Climate emergency declaration and its impacts on the sector and the community

In this episode, we talk with Steph Amir and Trent McCarthy, two councillors at Darebin City Council about council’s decision to be the first in Australia to declare a climate emergency on 5 December 2016, what was involved in doing so and the implications.

About our guest speakers

Trent McCarthy was first elected to Darebin Council in 200 on a climate action platform.  Since then Trent has led the development of Darebin’s climate policy including proposing the world's first government level climate emergency declaration on the 5th of December 2016. 

Trent is the founder of Climate Emergency Australia a network of 100 Australian councils calling for urgent action by all levels of government.  He is also the co-founder of Darebin’s Solar Saver Programme which is installing solar on 4000 homes and businesses and has a focus on low income households. Trent has championed the development of the Local Government Power Purchase Agreement switching 48 Victorian councils to renewable energy and accounting for 45% of all electricity used by local government.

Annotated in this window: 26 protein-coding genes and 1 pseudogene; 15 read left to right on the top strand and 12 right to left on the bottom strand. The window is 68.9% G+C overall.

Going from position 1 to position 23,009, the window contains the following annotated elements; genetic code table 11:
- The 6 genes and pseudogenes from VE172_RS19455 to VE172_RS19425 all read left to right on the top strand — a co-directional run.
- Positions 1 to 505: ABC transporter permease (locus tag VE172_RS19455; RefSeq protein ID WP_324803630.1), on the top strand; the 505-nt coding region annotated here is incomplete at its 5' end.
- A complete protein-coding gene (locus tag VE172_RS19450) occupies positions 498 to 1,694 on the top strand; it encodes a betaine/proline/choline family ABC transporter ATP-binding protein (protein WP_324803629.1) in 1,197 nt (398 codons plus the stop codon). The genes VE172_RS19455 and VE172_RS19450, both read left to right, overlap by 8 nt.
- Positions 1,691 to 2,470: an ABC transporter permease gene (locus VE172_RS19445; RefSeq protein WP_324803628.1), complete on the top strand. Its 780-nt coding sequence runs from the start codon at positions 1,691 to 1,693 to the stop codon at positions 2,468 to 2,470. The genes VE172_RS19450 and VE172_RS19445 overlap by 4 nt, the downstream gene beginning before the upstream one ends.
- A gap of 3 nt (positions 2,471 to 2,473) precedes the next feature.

Trent is the proud parent of two primary school student strikers.

Steph Amir was elected to the City of Darebin in 2016.  Originally a zoologist, Steph’s decision to run for council was driven by the need for evidence-based decision making at all levels of government.  

She is a member of the Merri Creek Management Committee and Chair of the Sex, Sexuality and Gender Diversity Committee.  She has also previously chaired the Darebin Bicycle Advisory Committee and served as a member of the Darebin Nature Trust, Darebin Arts Ambassadors Committee and Melbourne Innovation Centre.

On council she has been a strong advocate for improved cycling infrastructure, contributing to the creation of three new bridges, the implementation of the Octopus Schools Program and safety improvements for cyclists across Darebin.  

She lives in Preston with her partner and daughter.

Darebin City Council was the first Australian council to declare a climate emergency in 2016. The number has risen sharply since then to and over 100 local governments in Australia and New Zealand  have now declared a climate emergency according to the latest data from Cedamia. Globally, over 1,300 local governments have declared a climate emergency.

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